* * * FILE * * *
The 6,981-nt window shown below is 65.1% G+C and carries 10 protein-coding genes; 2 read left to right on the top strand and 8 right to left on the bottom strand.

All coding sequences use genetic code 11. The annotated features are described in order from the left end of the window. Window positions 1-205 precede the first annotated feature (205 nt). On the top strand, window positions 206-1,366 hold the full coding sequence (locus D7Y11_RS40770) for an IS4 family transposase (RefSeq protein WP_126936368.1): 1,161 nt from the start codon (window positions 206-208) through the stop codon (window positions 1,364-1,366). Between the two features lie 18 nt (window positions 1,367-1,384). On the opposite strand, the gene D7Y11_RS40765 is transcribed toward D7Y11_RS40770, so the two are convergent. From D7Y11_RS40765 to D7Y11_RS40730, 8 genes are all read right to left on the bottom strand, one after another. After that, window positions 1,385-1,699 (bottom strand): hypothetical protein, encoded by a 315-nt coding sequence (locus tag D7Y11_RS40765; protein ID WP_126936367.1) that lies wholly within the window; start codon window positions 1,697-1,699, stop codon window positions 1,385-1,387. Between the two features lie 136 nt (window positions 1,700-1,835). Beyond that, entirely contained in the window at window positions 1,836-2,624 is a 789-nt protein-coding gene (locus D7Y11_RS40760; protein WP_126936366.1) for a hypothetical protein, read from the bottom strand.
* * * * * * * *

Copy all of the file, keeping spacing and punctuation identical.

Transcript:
The 6,981-nt window shown below is 65.1% G+C and carries 10 protein-coding genes; 2 read left to right on the top strand and 8 right to left on the bottom strand.

All coding sequences use genetic code 11. The annotated features are described in order from the left end of the window. Window positions 1-205 precede the first annotated feature (205 nt). On the top strand, window positions 206-1,366 hold the full coding sequence (locus D7Y11_RS40770) for an IS4 family transposase (RefSeq protein WP_126936368.1): 1,161 nt from the start codon (window positions 206-208) through the stop codon (window positions 1,364-1,366). Between the two features lie 18 nt (window positions 1,367-1,384). On the opposite strand, the gene D7Y11_RS40765 is transcribed toward D7Y11_RS40770, so the two are convergent. From D7Y11_RS40765 to D7Y11_RS40730, 8 genes are all read right to left on the bottom strand, one after another. After that, window positions 1,385-1,699 (bottom strand): hypothetical protein, encoded by a 315-nt coding sequence (locus tag D7Y11_RS40765; protein ID WP_126936367.1) that lies wholly within the window; start codon window positions 1,697-1,699, stop codon window positions 1,385-1,387. Between the two features lie 136 nt (window positions 1,700-1,835). Beyond that, entirely contained in the window at window positions 1,836-2,624 is a 789-nt protein-coding gene (locus D7Y11_RS40760; protein WP_126936366.1) for a hypothetical protein, read from the bottom strand.